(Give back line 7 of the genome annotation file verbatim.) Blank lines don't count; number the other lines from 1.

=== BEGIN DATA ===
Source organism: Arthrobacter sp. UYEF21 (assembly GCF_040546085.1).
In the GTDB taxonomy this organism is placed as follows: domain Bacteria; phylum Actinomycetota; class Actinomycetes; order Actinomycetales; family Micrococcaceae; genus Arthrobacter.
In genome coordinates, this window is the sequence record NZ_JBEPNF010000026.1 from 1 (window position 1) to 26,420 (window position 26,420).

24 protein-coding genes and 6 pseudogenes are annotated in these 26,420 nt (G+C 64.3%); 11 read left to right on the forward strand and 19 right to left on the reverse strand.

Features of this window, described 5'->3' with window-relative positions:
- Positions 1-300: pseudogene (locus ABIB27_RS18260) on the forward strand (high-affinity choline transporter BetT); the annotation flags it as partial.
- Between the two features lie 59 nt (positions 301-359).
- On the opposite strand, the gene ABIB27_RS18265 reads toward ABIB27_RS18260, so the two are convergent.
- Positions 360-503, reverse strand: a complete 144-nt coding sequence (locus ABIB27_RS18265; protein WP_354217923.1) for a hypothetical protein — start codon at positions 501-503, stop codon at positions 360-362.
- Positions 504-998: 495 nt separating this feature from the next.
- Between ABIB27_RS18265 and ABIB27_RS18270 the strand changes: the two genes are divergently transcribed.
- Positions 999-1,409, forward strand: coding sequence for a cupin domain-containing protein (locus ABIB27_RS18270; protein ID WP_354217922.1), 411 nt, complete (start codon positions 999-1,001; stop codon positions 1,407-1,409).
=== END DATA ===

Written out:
- Between the two features lie 59 nt (positions 301-359).